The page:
Hair Biology Experimental Techniques

The regulation and structure of hair follicle are rather complex – they are composed of more than 20 cells and involve numerous signaling events. These complexities make the experimental hair research a challenging task. The scientists proceed with utmost care in choosing the experimental model for finding the answer to each question related to hair growth or diseases.

Analysis in Humans

The task of monitoring hair growth and hair abnormalities apparently appears to be easy due to their localization on the skin surface. Then you can easily access the hair fibers and hair roots for non-invasive collection. Then, the hair cycling anomalies can also be easily evaluated in clinical diagnostics, using simple light microscopy. Phototrichograms, and the recent development of the “trichoscan(TM)” technique, allow quantification of hair growth in vivo. Moreover, the use of global photography techniques has emerged as the most popular approach in treatment evaluation. It is true that these approaches prove to be effective in the diagnosis of disease and clinical treatment trials; but they provide only limited information about the hair follicle in the skin. More invasive techniques are needed to characterise hair follicles. So far the clinics use techniques such as tissue biopsy and histological analysis of the hair follicle structure.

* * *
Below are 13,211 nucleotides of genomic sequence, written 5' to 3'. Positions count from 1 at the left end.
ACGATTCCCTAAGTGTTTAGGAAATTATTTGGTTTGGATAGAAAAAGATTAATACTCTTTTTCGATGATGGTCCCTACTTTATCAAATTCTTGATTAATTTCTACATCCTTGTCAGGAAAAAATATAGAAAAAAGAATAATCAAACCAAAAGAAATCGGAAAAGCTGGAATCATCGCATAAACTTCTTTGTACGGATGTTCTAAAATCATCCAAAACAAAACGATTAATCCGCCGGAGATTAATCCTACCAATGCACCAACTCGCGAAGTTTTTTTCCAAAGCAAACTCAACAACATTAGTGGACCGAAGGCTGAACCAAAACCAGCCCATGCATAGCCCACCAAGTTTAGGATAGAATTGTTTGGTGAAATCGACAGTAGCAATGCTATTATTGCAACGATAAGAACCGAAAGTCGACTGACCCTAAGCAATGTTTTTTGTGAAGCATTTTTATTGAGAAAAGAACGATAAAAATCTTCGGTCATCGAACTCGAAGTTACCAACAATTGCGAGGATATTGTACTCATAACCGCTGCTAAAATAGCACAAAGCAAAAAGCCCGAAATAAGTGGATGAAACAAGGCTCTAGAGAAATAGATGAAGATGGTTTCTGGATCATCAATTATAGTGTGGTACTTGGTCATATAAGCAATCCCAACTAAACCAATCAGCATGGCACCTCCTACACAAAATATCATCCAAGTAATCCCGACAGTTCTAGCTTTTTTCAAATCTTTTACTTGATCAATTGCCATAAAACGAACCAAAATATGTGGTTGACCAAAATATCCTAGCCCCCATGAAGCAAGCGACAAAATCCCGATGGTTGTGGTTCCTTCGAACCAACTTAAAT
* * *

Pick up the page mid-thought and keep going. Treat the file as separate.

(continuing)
Animal models

Using animal models in the experimentations relating to hair follicle development and hair diseases have become more popular in recent decades. Developmental biology is increasingly making use of model organisms such as Drosophila, Xenopus and Zebrafish. These have provided valuable insights into the role of conserved signalling pathways including Hedgehog or Wingless in pattern formation and formation of skin appendages in general. Genetically engineered mice are being used as mammalian models, to study the regulatory events in hair follicle development and hair growth. These studies are directly relevant to hair follicle biology in humans.

Rodent models are especially valued in many researches due to a number of reasons, such as

  1. their ready availability,
  2. rapid breeding,
  3. known genetics in inbred strains,
  4. the ability to modify their genetic profile,
  5. the ability to control environmental input, and
  6. the ability to conduct invasive procedures.

Transplant models

Tissue transplant models open up new possibilities; this approach involves the transplantation of diseased hair-bearing human skin onto immunodeficient mice. This approach is helpful in the study and manipulation of human hair growth. This method has been applied in research on androgenetic alopecia where no satisfactory rodent model was available, alopecia areata, and for the study of several forms of genetic trichoses. This method was also proved to be helpful in understanding basic hair biology. The advantage of this approach particularly relates to the evaluation of drugs and their impact on hair growth. However, the approach has its limitations too.

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